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Real Florida

Free sole

Moving to Florida did more than put sand in Jim Desorbo's shoes: It was the impetus to get his feet on the ground - literally.

By JEFF KLINKENBERG
Published July 27, 2004


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BRADENTON - Probably the most sensible person in all of Florida at this moment is Jim Desorbo. Hot and miserable weather has put the rest of us in bad temper, but not him. He is calm and cool, dressed casually for the summer, careful to avoid a ridiculous coat and tie, and, whenever possible, shoes.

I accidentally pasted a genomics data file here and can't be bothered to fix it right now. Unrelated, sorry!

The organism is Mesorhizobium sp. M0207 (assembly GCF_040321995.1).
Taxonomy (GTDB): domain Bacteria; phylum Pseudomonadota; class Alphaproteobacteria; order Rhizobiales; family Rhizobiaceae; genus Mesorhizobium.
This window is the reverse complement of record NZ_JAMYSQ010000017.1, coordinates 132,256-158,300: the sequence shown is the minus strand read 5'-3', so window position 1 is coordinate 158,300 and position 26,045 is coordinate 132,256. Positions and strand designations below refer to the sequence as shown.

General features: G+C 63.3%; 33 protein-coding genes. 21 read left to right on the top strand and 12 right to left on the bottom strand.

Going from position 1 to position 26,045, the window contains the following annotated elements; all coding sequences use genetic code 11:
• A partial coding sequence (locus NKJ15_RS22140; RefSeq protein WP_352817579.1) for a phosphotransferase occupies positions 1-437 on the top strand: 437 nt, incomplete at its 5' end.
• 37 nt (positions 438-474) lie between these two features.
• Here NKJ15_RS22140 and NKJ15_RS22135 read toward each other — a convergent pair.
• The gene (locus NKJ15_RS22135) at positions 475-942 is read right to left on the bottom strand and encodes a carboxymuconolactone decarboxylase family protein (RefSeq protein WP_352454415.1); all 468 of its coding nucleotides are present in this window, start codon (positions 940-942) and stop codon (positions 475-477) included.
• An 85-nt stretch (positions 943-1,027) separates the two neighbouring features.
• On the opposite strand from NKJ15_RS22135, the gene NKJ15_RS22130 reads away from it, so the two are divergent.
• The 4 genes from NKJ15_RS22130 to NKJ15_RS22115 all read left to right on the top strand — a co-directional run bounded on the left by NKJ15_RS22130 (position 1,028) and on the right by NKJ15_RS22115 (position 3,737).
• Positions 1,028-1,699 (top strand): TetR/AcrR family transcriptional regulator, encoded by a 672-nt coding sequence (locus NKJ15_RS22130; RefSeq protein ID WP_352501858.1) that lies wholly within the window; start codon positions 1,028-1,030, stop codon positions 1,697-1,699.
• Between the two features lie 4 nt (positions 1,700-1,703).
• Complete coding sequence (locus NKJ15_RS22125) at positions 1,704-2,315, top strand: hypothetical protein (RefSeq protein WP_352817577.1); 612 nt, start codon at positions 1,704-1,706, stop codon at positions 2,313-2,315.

"No better place in the world than Florida to go barefoot," he says. "I love the feeling of the ground under my feet, and I love the sense of freedom. Freedom is what this country is all about."

A 45-year-old pharmacist, he wears tasseled loafers to his place of business in Sarasota. Then off they come. He reckons that 80 percent of his waking hours are spent with feet deliciously free of leather.

"I'm not a weirdo," he says. "In fact, I consider myself pretty normal from the ankles up."

Tell that to the shoe police. The shoe police include the high-heeled shopper in Publix who noticed his bare tootsies and announced her disgust, and the welcomer at a Wal-Mart who suggested he would be more welcome wearing something other than skin on his size 11s. Another shoe sheriff, it turns out, is his wife, Michelle, who requires that her husband wear shoes to church and other formal gatherings, at least when he accompanies her.